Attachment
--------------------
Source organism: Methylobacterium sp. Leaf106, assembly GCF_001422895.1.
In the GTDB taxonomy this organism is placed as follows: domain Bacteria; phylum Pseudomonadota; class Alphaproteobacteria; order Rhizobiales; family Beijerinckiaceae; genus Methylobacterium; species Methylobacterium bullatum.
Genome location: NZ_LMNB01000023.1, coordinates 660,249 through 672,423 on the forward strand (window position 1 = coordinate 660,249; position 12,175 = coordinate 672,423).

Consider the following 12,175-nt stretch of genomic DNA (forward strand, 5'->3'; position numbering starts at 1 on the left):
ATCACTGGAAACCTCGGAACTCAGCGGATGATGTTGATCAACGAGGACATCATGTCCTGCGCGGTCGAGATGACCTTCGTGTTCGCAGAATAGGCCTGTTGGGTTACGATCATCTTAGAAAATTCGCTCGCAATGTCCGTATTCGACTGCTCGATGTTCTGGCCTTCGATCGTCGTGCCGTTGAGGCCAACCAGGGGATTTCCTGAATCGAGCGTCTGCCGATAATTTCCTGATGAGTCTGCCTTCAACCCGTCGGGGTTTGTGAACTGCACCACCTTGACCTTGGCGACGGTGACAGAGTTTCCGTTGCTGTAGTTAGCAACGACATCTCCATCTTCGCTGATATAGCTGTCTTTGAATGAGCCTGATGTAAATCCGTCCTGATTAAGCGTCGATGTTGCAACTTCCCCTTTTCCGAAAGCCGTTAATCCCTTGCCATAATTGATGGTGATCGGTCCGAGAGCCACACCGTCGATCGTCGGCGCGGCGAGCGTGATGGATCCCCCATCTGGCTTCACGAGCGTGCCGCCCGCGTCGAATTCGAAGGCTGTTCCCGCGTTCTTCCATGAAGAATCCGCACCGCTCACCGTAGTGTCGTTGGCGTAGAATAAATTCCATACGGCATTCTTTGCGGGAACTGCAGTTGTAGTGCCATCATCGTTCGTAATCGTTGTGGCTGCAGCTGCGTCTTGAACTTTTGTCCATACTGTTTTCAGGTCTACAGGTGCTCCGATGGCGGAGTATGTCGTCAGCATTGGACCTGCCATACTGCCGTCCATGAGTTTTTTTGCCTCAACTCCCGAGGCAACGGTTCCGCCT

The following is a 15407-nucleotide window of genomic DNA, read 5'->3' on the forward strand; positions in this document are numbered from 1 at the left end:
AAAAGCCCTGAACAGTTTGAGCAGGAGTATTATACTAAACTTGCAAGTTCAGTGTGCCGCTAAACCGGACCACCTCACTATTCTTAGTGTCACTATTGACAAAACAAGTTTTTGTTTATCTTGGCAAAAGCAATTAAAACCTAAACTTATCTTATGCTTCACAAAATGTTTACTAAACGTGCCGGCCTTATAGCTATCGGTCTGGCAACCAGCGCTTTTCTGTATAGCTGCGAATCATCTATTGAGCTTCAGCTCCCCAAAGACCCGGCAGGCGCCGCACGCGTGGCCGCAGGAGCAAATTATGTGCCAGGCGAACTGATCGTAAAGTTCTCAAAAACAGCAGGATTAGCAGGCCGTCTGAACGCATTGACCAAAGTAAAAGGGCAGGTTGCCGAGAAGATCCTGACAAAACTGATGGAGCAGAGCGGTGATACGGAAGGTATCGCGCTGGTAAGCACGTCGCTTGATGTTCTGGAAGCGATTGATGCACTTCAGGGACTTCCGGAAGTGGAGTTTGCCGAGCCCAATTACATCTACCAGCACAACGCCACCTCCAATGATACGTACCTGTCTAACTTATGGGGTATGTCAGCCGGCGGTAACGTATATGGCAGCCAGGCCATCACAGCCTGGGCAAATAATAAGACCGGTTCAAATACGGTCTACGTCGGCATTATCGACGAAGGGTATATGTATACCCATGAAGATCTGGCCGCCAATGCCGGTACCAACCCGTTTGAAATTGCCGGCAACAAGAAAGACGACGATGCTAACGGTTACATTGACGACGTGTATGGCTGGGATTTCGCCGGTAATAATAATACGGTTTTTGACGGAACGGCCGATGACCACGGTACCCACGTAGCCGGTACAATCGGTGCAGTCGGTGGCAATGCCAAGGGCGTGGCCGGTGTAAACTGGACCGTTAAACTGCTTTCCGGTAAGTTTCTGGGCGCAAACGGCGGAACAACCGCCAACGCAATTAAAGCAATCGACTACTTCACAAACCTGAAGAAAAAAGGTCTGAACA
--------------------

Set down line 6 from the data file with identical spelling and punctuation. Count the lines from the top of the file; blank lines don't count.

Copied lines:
The following is a 15407-nucleotide window of genomic DNA, read 5'->3' on the forward strand; positions in this document are numbered from 1 at the left end: